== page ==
December 3, 2010

Advent: Just in the Nick of Time

Advent: Just in the Nick of Time

At the start of this Advent (and the new Church year) I can’t help but think of time. Though most of us are pressed for time, especially during the holidays, we shouldn’t forget that time is a gift from God. And like all of God’s gifts, his gift of time to us is perfect. We often talk of needing to find time, or to make time, to do the important things in life. But those expressions are flawed. We cannot make time. And time is not lost. God has given each of us 24 hours in a day. That’s all the time there is. That’s all the time we need. But, there is some truth in the meaning behind the expressions that we use. Advent is a good time to reflect on how we use the time that God gives us.

There is something about Advent time. There’s the expectation, the anticipation, the excitement of the holidays. But I think there is something more than that. Advent highlights the one activity we do all year long (often without realizing we are doing it): waiting. We are waiting. But waiting for what? For salvation! We are waiting for our savior.

When I was a kid, the anticipation I felt for Christmas was palpable. It was exciting! There was a joy, a happiness in the waiting. Why? Because whatever it was that I was expecting for Christmas was going to make me happy. Really happy. But, you know what? Every year, Christmas came and Christmas went. And the excitement, the exhilaration… disappeared. Usually the day after Christmas. Sometimes the day of Christmas. In those moments I felt the sting of a harsh reality: whatever it was that I hoped would make me really happy… didn’t make me really happy. And the happiness I had in waiting, in anticipating, was gone for another year. I did not recognize what I truly longed for. If you had asked me, I would have told you that I was waiting for a new Commodore 64, or a pack of Shrinky Dinks, or Rock’EM Sock’EM Fighting Robots. But, what I was really waiting for was salvation. And, at that age, I was not aware that Rock’EM Sock’EM Fighting Robots could not give me salvation. I did not know that salvation comes from God alone.

Now that I am older (and hopefully a bit wiser), I do recognize that the thing I am truly seeking is salvation, and that salvation is ultimate happiness. But, I admit that I am still dense enough to think, from time to time, that Rock’EM Sock’EM could make me happy. Or the latest iPhone app. At least in the short term. But we all know that’s not true, right?

Advent is a season of waiting. We Church-folk know that Advent is all about waiting for the Baby Jesus to be born in a manger. But I wonder, in all the hustle and bustle of the season, if we really get it. For thousands of years, the Chosen People waited for the Messiah. Sometimes they were keenly aware of their need for a savior. Sometimes they were comfortable just as they were. I guess we are really a lot like they were. I know that I am not always mindful of my need for a savior. Sure, in general, yes, I acknowledge that I cannot save myself. But in the nitty-gritty of daily life, do I always recognize my need for a savior? Do I remember that I cannot save myself? Do I recognize that Apple or Williams-Sonoma or Target cannot really make me happy? No. In the little details and situations of life, unfortunately, I often tend to believe that I can save myself and that things will make me happy. That is why I love Advent so much. If I can just quiet down and slow down, not only will I see more clearly my need for a Savior, but I will also feel more tangibly the anticipation of His arrival.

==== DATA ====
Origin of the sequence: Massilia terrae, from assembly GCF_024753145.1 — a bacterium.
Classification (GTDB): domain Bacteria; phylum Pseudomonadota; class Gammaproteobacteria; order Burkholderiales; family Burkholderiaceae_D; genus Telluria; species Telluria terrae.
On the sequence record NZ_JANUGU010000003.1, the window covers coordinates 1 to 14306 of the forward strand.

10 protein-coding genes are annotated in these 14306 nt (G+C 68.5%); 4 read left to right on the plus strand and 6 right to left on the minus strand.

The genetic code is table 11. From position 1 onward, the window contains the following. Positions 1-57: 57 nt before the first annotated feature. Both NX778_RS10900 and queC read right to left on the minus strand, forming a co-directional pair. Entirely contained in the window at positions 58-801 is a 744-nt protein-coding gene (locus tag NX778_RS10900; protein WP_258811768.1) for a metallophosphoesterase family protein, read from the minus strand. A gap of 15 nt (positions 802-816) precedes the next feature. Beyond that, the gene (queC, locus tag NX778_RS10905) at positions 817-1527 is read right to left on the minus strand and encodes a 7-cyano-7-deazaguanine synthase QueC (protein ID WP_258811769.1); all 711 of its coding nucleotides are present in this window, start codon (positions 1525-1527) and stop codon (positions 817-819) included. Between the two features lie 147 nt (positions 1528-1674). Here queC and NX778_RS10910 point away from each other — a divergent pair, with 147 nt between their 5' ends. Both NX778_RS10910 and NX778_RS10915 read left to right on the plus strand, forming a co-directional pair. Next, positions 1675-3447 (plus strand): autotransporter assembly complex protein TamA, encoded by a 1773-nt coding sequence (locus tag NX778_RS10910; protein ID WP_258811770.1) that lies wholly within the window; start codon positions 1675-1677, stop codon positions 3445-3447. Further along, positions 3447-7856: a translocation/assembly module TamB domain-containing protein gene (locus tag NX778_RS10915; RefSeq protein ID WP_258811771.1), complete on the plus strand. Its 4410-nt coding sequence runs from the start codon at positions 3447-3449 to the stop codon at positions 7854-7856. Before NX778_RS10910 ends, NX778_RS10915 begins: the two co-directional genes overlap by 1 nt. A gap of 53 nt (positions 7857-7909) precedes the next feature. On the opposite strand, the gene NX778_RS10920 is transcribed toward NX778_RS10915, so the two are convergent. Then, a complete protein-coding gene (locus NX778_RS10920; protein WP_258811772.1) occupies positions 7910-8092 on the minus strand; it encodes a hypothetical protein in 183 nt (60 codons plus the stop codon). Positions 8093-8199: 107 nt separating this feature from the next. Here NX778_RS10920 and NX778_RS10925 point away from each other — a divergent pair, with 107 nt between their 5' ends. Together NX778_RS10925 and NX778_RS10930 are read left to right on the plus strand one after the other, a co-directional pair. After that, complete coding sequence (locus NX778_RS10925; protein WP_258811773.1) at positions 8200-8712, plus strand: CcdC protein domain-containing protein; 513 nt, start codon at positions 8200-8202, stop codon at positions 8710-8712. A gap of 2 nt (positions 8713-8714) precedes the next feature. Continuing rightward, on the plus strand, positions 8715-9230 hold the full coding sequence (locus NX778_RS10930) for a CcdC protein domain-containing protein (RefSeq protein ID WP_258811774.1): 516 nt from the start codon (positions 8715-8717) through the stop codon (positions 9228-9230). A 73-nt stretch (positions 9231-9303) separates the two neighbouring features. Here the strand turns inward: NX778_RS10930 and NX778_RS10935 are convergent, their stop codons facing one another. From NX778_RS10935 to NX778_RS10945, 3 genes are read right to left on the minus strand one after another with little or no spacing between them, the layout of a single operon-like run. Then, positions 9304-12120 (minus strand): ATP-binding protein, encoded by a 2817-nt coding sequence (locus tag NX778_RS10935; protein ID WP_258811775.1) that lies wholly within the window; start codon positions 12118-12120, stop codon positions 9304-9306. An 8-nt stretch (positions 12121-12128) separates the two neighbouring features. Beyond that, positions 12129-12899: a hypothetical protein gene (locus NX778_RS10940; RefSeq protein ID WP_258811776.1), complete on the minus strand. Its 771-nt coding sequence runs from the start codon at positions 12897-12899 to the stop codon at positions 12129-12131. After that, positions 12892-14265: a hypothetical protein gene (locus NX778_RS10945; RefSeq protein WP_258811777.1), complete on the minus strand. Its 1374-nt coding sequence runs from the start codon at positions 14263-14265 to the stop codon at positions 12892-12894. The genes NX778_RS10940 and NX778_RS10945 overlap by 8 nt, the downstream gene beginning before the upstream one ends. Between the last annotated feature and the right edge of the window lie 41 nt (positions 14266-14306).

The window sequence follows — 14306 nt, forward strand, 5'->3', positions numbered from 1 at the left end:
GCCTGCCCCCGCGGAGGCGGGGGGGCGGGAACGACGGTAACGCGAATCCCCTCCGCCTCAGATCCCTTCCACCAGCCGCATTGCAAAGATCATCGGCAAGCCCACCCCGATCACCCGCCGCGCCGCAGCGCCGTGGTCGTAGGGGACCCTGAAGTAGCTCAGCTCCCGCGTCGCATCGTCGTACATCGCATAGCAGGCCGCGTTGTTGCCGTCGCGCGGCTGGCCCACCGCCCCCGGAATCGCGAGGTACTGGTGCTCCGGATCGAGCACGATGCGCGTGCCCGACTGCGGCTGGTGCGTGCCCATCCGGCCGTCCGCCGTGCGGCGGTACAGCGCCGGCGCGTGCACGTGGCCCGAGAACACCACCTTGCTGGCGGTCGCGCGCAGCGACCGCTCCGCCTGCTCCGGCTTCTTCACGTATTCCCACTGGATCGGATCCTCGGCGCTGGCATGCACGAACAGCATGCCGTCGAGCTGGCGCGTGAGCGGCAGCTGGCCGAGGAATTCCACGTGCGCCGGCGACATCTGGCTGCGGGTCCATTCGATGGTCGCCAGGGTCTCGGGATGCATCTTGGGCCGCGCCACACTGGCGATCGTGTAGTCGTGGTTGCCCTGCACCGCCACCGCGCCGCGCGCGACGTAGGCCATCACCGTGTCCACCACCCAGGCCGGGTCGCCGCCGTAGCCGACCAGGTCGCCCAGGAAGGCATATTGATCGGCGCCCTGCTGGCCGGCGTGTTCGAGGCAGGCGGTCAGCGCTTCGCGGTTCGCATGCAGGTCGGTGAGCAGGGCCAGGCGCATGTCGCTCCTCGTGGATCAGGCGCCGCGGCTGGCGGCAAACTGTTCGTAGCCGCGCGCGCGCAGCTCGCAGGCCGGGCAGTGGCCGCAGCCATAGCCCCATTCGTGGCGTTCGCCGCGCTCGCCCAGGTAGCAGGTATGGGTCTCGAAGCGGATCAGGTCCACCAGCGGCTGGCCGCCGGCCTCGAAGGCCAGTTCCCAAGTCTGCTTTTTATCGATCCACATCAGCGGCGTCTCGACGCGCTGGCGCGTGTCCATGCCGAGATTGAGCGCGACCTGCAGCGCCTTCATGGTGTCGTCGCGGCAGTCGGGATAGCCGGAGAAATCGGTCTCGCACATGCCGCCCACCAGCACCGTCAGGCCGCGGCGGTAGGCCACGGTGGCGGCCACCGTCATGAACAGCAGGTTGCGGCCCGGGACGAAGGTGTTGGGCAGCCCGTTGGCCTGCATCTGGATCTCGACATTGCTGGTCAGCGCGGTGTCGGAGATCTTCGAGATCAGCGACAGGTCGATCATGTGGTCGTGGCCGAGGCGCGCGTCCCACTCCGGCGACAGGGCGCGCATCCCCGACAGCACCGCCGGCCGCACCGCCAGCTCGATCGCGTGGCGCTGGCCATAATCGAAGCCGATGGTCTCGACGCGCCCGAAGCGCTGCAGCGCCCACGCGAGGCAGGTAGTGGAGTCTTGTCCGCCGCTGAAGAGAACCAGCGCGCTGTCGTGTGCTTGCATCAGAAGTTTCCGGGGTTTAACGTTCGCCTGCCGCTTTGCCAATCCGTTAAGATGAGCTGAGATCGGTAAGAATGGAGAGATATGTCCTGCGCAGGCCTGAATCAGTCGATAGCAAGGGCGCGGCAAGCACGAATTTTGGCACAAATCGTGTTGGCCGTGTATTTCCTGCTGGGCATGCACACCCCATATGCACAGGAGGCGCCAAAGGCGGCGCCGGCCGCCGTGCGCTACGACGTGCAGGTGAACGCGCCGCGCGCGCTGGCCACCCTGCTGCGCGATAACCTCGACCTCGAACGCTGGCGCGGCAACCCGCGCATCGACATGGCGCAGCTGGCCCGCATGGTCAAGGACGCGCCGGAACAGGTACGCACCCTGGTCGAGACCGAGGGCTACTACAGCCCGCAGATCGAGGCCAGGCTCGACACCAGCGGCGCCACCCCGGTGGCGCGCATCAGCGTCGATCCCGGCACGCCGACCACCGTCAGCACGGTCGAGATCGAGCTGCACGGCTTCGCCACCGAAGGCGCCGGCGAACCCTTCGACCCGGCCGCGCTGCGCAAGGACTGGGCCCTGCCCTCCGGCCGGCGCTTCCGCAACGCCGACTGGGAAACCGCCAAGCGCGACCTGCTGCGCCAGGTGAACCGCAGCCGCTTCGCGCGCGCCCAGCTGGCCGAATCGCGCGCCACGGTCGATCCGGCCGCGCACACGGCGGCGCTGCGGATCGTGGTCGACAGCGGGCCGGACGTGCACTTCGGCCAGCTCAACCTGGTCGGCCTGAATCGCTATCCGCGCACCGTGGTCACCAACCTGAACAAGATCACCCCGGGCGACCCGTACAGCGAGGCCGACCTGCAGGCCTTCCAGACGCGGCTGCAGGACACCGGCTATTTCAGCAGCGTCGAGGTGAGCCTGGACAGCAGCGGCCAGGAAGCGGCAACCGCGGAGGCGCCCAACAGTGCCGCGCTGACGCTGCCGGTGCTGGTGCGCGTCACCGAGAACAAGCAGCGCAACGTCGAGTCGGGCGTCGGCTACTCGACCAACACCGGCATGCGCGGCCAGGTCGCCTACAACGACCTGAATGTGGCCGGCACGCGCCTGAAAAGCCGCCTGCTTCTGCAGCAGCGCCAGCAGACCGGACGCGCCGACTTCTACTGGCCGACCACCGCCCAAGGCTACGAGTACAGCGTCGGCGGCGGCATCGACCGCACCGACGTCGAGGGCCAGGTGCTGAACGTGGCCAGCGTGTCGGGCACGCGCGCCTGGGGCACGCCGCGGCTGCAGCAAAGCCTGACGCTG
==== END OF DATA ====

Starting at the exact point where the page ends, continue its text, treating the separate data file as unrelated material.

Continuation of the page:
“Be careful then how you live, not as unwise people but as wise, making the most of the time, because the days are evil. So do not be foolish, but understand what the will of God is” (Eph. 5:15-17).

As we enter Advent, I take to heart these words of St. Paul. I want to make the most of the time. I pray to recognize the time of my visitation. I do not want to be blind. I want to see. I have been blind for far too long. Jesus, I long to see. And in seeing, I will pour out my praise and thanks to God.

“Put on then, as God’s chosen ones, holy and beloved, heartfelt compassion, kindness, humility, gentleness, and patience, bearing with one another and forgiving one another; as the Lord has forgiven you, so must you also do. And over all these put on love, that is, the bond of perfection. And let the peace of Christ control your hearts, the peace into which you were also called in one body. And be thankful. Let the word of Christ dwell in you richly, as in all wisdom you teach and admonish one another, singing psalms, hymns, and spiritual songs with gratitude in your hearts to God. And whatever you do, in word or in deed, do everything in the name of the Lord Jesus, giving thanks to God the Father through him” (Col. 3:12-17).

God’s patience is ordered toward our salvation (cf. 2 Peter 3:15). We have just a few short weeks of Advent, before we rejoice in the coming of the Lord. Let us not waste the opportunity. Rather, let us make the most of this time. “Behold, now is a very acceptable time; behold, now is the day of salvation” (2 Cor. 6:2).

How will you make the most of your time to prepare yourself to meet Jesus this Christmas?

Feel free to comment at http://cfjwyoung.wpengine.com, or email me at jeff@catholicfoodie.com. Leave voice feedback at 985-635-4974.

Here are some resources to help make you make the most of the time this Advent:

Image courtesy of ckpicker on Flickr.com.